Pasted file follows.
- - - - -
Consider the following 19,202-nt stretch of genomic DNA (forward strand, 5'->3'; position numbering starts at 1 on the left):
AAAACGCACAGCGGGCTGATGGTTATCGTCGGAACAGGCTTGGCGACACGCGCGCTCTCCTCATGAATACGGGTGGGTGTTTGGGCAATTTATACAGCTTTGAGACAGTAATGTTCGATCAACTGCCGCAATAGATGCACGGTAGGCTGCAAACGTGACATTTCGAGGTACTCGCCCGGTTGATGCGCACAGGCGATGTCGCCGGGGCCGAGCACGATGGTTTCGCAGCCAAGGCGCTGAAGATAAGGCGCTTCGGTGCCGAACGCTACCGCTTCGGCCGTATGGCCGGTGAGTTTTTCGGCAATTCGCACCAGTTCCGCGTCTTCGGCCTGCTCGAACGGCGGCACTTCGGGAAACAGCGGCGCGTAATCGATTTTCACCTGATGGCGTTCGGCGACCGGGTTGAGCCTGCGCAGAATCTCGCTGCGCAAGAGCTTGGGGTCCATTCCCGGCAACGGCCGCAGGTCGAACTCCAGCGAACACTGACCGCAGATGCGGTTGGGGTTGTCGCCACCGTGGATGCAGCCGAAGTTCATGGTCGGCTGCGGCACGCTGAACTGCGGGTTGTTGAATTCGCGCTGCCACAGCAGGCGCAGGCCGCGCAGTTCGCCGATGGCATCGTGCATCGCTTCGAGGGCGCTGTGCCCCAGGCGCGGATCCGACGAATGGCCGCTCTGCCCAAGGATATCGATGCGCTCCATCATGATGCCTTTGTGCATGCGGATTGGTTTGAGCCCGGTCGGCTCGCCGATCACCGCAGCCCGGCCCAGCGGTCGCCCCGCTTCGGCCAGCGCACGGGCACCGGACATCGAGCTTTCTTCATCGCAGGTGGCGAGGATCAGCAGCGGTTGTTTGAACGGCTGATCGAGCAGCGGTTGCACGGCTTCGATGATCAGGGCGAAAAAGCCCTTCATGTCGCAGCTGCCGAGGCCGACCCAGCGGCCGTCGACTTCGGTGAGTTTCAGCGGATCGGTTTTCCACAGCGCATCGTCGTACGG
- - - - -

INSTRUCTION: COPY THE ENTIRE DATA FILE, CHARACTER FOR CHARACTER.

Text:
Consider the following 19,202-nt stretch of genomic DNA (forward strand, 5'->3'; position numbering starts at 1 on the left):
AAAACGCACAGCGGGCTGATGGTTATCGTCGGAACAGGCTTGGCGACACGCGCGCTCTCCTCATGAATACGGGTGGGTGTTTGGGCAATTTATACAGCTTTGAGACAGTAATGTTCGATCAACTGCCGCAATAGATGCACGGTAGGCTGCAAACGTGACATTTCGAGGTACTCGCCCGGTTGATGCGCACAGGCGATGTCGCCGGGGCCGAGCACGATGGTTTCGCAGCCAAGGCGCTGAAGATAAGGCGCTTCGGTGCCGAACGCTACCGCTTCGGCCGTATGGCCGGTGAGTTTTTCGGCAATTCGCACCAGTTCCGCGTCTTCGGCCTGCTCGAACGGCGGCACTTCGGGAAACAGCGGCGCGTAATCGATTTTCACCTGATGGCGTTCGGCGACCGGGTTGAGCCTGCGCAGAATCTCGCTGCGCAAGAGCTTGGGGTCCATTCCCGGCAACGGCCGCAGGTCGAACTCCAGCGAACACTGACCGCAGATGCGGTTGGGGTTGTCGCCACCGTGGATGCAGCCGAAGTTCATGGTCGGCTGCGGCACGCTGAACTGCGGGTTGTTGAATTCGCGCTGCCACAGCAGGCGCAGGCCGCGCAGTTCGCCGATGGCATCGTGCATCGCTTCGAGGGCGCTGTGCCCCAGGCGCGGATCCGACGAATGGCCGCTCTGCCCAAGGATATCGATGCGCTCCATCATGATGCCTTTGTGCATGCGGATTGGTTTGAGCCCGGTCGGCTCGCCGATCACCGCAGCCCGGCCCAGCGGTCGCCCCGCTTCGGCCAGCGCACGGGCACCGGACATCGAGCTTTCTTCATCGCAGGTGGCGAGGATCAGCAGCGGTTGTTTGAACGGCTGATCGAGCAGCGGTTGCACGGCTTCGATGATCAGGGCGAAAAAGCCCTTCATGTCGCAGCTGCCGAGGCCGACCCAGCGGCCGTCGACTTCGGTGAGTTTCAGCGGATCGGTTTTCCACAGCGCATCGTCGTACGG